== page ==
Tuesday, February 21, 2006

The Baftas and cultural imperialism

A sequence of thoughts so typical of our intellectual class.
A night at the Baftas. Observed by The Guardian.

American cinema is funnier, more intelligent, provocative and entertaining, and less parochial than most British films of 2005.
Seems fairly clear, doesn't it? The American films are better; not just more popular, but better. However, ...
One of those was a Bafta given to Joe Wright, the British director of Pride & Prejudice, for his emergent talent. In his speech, he had the gumption to provide at least one subtle dig at this mean-spiritedness. The star of his film, Keira Knightley, had been bafflingly ignored for even a nomination.
Now, 'mean-spiritedness' is when the best films get the prizes, even if that doesn't please the national audience. Right? One little indication why the American films are 'less parochial', perhaps.
By contrast, Lord Puttnam's acceptance speech reminded me of the kind of self-deprecating address that the great Iceni leader Prasutagus, a staunch Roman ally, might have made to visiting Romans during their occupation. He pandered to the great and good of Hollywood almost in the way you might have thought Tony Blair did when he addressed Congress in the wake of his pact with George Bush to go to war with Iraq.
Here we get to the point. Yes, it is true that American films are better, but they are also American. And that cannot be Good, can it? Is that clear?

One further point. We know what the British tribal leaders said because Tacitus, a Roman, wrote it down, or made it up. A small point perhaps, but the British didn't write anything down, so they have left us very little. The Romans did, and have.
I realised what I had been seeing in microcosm: the triumph of American cultural imperialism. A sad reminder that we live in the modern equivalent of a Roman-occupied Britain. Prasutagus had a saving grace: one of his daughters was Boudicca. Where is her cultural equivalent now, I wonder?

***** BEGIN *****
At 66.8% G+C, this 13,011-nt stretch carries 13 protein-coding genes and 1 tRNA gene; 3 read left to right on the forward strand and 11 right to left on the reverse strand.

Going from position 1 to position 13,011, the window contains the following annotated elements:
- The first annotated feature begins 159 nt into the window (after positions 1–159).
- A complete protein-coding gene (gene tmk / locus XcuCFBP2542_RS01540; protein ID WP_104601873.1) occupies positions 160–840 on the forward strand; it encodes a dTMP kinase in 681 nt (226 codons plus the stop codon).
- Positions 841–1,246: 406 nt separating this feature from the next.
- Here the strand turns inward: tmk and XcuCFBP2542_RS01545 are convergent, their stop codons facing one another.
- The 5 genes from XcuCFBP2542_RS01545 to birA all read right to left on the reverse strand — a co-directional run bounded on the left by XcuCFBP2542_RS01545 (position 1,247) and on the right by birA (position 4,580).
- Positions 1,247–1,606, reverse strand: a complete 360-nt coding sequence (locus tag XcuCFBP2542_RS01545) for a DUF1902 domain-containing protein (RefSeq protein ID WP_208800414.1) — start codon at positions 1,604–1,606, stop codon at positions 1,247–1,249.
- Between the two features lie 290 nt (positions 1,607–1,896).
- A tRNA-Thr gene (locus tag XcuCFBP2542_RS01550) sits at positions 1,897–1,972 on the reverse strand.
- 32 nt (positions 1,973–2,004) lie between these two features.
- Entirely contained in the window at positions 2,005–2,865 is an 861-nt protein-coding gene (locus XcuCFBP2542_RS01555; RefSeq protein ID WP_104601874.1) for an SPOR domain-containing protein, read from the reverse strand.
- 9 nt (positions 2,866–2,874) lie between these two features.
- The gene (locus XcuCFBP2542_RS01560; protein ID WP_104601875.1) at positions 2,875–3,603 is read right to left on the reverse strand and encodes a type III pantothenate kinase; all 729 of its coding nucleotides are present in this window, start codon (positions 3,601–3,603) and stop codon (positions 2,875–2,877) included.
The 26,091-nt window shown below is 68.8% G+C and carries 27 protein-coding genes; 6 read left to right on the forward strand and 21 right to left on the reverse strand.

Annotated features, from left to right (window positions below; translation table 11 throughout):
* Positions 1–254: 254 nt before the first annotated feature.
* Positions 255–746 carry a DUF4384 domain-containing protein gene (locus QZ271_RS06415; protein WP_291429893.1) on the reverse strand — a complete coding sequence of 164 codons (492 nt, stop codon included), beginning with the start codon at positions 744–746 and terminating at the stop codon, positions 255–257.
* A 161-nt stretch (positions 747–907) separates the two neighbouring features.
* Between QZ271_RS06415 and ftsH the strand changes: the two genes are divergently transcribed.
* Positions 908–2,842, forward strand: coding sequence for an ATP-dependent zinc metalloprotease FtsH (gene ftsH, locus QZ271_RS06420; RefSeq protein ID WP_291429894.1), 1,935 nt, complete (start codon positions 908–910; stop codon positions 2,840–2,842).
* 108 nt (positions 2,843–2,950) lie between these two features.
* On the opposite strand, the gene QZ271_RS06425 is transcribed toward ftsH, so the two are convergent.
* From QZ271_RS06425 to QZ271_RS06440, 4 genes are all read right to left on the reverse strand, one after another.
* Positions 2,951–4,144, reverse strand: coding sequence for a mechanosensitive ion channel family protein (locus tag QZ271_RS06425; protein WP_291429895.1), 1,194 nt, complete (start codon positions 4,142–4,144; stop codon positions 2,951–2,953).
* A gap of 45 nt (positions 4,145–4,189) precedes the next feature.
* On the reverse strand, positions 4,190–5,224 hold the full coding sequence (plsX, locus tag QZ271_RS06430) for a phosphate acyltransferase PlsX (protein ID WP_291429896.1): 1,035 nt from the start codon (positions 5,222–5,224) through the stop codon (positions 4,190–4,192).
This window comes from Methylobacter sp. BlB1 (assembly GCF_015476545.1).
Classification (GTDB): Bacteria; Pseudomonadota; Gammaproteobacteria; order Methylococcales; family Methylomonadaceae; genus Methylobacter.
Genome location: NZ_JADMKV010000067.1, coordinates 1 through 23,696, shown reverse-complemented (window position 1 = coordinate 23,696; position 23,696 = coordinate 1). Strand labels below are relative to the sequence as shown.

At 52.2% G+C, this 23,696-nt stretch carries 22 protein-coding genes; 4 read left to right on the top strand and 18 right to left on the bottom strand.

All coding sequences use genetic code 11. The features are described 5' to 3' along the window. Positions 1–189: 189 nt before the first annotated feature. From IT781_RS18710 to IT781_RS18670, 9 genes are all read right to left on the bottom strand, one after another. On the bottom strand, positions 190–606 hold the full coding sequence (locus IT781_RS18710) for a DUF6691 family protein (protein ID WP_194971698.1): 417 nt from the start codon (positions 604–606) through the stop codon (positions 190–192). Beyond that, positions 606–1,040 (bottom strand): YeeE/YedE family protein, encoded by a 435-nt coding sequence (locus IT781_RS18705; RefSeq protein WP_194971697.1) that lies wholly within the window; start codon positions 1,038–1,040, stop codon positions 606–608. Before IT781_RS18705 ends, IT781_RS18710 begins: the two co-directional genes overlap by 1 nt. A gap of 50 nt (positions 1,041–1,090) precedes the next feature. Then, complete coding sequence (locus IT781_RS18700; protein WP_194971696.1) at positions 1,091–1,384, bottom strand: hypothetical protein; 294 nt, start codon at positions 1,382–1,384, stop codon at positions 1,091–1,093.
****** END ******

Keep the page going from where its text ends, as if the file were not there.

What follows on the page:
No. We don't live in 'the modern equivalent of a Roman-occupied Britain'. This country gave to America even more than they have yet returned. The Ancient Britons gave very little to the Romans that wasn't dug up for better use elsewhere.

What does 'cultural imperialism' mean? That the Americans impose on us their products quite apart from their relative value? Is that what actually happens? But our writer has already said that their films are "funnier, more intelligent, provocative and entertaining". So is it that they do certain things, or even many things, better than we do? But we can't say that, can we? To say that is to claim that one culture may be better than another - a patent absurdity, as well as neo-colonialism!

Why is so much of the language of music Italian? Cultural imperialism? That's one way of putting it. You could also say that they were just better than us, and that we benefited from what they created. We took what they created, and tried to do it ourselves, the evidence for this being the words that we borrowed to help us do so. It is inelluctable that the Italians were better at making music than we were even if they also created Cesare Borgia and Benito Mussolini. One does not negate the other. Just as the Americans are better at film-making than we are with or without George Bush. If it is cultural imperialism that quality be rewarded, then let's hear it for cultural imperialism.

(via Norm)


RC said...

Interesting post...I thought it was interesting that the Constant Gardner was so ignored...

but alas...what can you do?

--RC of strangeculture.blogspot.com

NoolaBeulah said...

I must confess that I haven't seen any of the films in contention. The only ones that I get to see are those you can take a 10-year-old to. So I can't comment on the relative merits of The Constant Gardener, or anything else. What was so special about that film? I assume it was implicitly, or explicitly anti-American.

RC said...

not anti-american...it was anti-big business... :-)

and as far as this years film race goes...it's just not a year for any 10 year old friendly films with any accolades.

--RC of strangeculture.blogspot.com